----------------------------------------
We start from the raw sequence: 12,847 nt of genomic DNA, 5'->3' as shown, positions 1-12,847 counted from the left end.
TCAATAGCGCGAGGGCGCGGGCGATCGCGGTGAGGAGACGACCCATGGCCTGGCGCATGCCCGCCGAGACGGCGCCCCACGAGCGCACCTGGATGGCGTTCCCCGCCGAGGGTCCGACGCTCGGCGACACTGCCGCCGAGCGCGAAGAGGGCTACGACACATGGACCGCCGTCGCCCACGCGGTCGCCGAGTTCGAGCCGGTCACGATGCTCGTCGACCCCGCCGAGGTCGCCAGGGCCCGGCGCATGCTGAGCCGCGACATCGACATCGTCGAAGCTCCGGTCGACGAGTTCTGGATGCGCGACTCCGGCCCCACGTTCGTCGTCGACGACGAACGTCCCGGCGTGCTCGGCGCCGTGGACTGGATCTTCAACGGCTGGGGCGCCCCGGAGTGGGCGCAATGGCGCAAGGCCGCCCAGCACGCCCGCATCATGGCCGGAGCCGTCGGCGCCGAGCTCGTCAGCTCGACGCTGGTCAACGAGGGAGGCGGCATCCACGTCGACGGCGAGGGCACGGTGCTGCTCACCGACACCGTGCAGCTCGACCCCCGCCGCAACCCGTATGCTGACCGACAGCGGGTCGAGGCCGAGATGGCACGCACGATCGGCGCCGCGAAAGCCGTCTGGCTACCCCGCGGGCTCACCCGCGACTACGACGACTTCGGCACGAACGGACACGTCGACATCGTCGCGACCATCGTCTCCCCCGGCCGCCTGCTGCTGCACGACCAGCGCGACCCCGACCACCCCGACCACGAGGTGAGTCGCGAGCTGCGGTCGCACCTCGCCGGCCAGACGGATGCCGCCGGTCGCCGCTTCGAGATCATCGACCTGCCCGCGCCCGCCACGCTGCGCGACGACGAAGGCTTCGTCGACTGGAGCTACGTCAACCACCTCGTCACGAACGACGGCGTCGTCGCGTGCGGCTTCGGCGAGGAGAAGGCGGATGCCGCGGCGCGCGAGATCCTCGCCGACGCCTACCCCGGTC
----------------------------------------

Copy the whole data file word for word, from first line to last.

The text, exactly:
We start from the raw sequence: 12,847 nt of genomic DNA, 5'->3' as shown, positions 1-12,847 counted from the left end.
TCAATAGCGCGAGGGCGCGGGCGATCGCGGTGAGGAGACGACCCATGGCCTGGCGCATGCCCGCCGAGACGGCGCCCCACGAGCGCACCTGGATGGCGTTCCCCGCCGAGGGTCCGACGCTCGGCGACACTGCCGCCGAGCGCGAAGAGGGCTACGACACATGGACCGCCGTCGCCCACGCGGTCGCCGAGTTCGAGCCGGTCACGATGCTCGTCGACCCCGCCGAGGTCGCCAGGGCCCGGCGCATGCTGAGCCGCGACATCGACATCGTCGAAGCTCCGGTCGACGAGTTCTGGATGCGCGACTCCGGCCCCACGTTCGTCGTCGACGACGAACGTCCCGGCGTGCTCGGCGCCGTGGACTGGATCTTCAACGGCTGGGGCGCCCCGGAGTGGGCGCAATGGCGCAAGGCCGCCCAGCACGCCCGCATCATGGCCGGAGCCGTCGGCGCCGAGCTCGTCAGCTCGACGCTGGTCAACGAGGGAGGCGGCATCCACGTCGACGGCGAGGGCACGGTGCTGCTCACCGACACCGTGCAGCTCGACCCCCGCCGCAACCCGTATGCTGACCGACAGCGGGTCGAGGCCGAGATGGCACGCACGATCGGCGCCGCGAAAGCCGTCTGGCTACCCCGCGGGCTCACCCGCGACTACGACGACTTCGGCACGAACGGACACGTCGACATCGTCGCGACCATCGTCTCCCCCGGCCGCCTGCTGCTGCACGACCAGCGCGACCCCGACCACCCCGACCACGAGGTGAGTCGCGAGCTGCGGTCGCACCTCGCCGGCCAGACGGATGCCGCCGGTCGCCGCTTCGAGATCATCGACCTGCCCGCGCCCGCCACGCTGCGCGACGACGAAGGCTTCGTCGACTGGAGCTACGTCAACCACCTCGTCACGAACGACGGCGTCGTCGCGTGCGGCTTCGGCGAGGAGAAGGCGGATGCCGCGGCGCGCGAGATCCTCGCCGACGCCTACCCCGGTC